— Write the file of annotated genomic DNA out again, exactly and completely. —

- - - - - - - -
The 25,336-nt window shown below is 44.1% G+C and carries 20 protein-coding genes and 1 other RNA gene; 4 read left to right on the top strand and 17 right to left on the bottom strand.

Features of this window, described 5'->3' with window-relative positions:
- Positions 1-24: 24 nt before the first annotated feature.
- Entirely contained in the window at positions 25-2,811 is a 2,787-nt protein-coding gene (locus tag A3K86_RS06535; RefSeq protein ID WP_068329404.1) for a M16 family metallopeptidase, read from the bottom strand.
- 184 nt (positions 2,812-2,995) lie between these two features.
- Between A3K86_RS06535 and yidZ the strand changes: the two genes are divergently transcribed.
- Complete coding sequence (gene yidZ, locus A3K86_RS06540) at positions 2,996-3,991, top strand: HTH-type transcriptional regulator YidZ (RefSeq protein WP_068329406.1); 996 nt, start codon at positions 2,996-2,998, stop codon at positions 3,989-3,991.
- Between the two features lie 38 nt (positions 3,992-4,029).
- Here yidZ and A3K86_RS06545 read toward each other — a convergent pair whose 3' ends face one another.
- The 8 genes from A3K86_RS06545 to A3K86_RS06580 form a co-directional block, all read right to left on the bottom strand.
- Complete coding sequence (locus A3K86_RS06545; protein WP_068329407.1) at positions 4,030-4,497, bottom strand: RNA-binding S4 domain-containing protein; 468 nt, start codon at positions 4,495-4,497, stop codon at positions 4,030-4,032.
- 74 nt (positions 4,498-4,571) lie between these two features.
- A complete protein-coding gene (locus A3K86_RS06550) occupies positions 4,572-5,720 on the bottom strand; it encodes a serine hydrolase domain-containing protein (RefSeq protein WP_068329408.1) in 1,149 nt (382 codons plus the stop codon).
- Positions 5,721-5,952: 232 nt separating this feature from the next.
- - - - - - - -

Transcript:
The 25,336-nt window shown below is 44.1% G+C and carries 20 protein-coding genes and 1 other RNA gene; 4 read left to right on the top strand and 17 right to left on the bottom strand.

Features of this window, described 5'->3' with window-relative positions:
- Positions 1-24: 24 nt before the first annotated feature.
- Entirely contained in the window at positions 25-2,811 is a 2,787-nt protein-coding gene (locus tag A3K86_RS06535; RefSeq protein ID WP_068329404.1) for a M16 family metallopeptidase, read from the bottom strand.
- 184 nt (positions 2,812-2,995) lie between these two features.
- Between A3K86_RS06535 and yidZ the strand changes: the two genes are divergently transcribed.
- Complete coding sequence (gene yidZ, locus A3K86_RS06540) at positions 2,996-3,991, top strand: HTH-type transcriptional regulator YidZ (RefSeq protein WP_068329406.1); 996 nt, start codon at positions 2,996-2,998, stop codon at positions 3,989-3,991.
- Between the two features lie 38 nt (positions 3,992-4,029).
- Here yidZ and A3K86_RS06545 read toward each other — a convergent pair whose 3' ends face one another.
- The 8 genes from A3K86_RS06545 to A3K86_RS06580 form a co-directional block, all read right to left on the bottom strand.
- Complete coding sequence (locus A3K86_RS06545; protein WP_068329407.1) at positions 4,030-4,497, bottom strand: RNA-binding S4 domain-containing protein; 468 nt, start codon at positions 4,495-4,497, stop codon at positions 4,030-4,032.
- 74 nt (positions 4,498-4,571) lie between these two features.
- A complete protein-coding gene (locus A3K86_RS06550) occupies positions 4,572-5,720 on the bottom strand; it encodes a serine hydrolase domain-containing protein (RefSeq protein WP_068329408.1) in 1,149 nt (382 codons plus the stop codon).
- Positions 5,721-5,952: 232 nt separating this feature from the next.